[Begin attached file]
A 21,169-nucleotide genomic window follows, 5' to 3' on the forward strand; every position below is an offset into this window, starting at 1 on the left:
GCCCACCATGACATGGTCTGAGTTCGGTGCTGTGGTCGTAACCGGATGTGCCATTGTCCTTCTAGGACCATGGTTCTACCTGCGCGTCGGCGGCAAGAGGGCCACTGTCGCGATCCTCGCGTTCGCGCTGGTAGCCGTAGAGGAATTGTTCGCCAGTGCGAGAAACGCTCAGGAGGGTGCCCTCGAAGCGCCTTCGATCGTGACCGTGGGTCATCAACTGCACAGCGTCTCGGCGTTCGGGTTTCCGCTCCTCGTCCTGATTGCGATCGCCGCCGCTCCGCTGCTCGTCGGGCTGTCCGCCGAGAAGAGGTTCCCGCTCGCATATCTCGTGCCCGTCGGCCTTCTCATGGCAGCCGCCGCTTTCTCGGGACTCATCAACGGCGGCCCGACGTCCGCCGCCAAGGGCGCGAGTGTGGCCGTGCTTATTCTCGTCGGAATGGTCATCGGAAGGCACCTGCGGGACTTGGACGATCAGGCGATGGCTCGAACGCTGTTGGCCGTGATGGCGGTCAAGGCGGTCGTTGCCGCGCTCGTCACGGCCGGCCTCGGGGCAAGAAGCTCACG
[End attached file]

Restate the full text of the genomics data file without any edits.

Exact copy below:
A 21,169-nucleotide genomic window follows, 5' to 3' on the forward strand; every position below is an offset into this window, starting at 1 on the left:
GCCCACCATGACATGGTCTGAGTTCGGTGCTGTGGTCGTAACCGGATGTGCCATTGTCCTTCTAGGACCATGGTTCTACCTGCGCGTCGGCGGCAAGAGGGCCACTGTCGCGATCCTCGCGTTCGCGCTGGTAGCCGTAGAGGAATTGTTCGCCAGTGCGAGAAACGCTCAGGAGGGTGCCCTCGAAGCGCCTTCGATCGTGACCGTGGGTCATCAACTGCACAGCGTCTCGGCGTTCGGGTTTCCGCTCCTCGTCCTGATTGCGATCGCCGCCGCTCCGCTGCTCGTCGGGCTGTCCGCCGAGAAGAGGTTCCCGCTCGCATATCTCGTGCCCGTCGGCCTTCTCATGGCAGCCGCCGCTTTCTCGGGACTCATCAACGGCGGCCCGACGTCCGCCGCCAAGGGCGCGAGTGTGGCCGTGCTTATTCTCGTCGGAATGGTCATCGGAAGGCACCTGCGGGACTTGGACGATCAGGCGATGGCTCGAACGCTGTTGGCCGTGATGGCGGTCAAGGCGGTCGTTGCCGCGCTCGTCACGGCCGGCCTCGGGGCAAGAAGCTCACG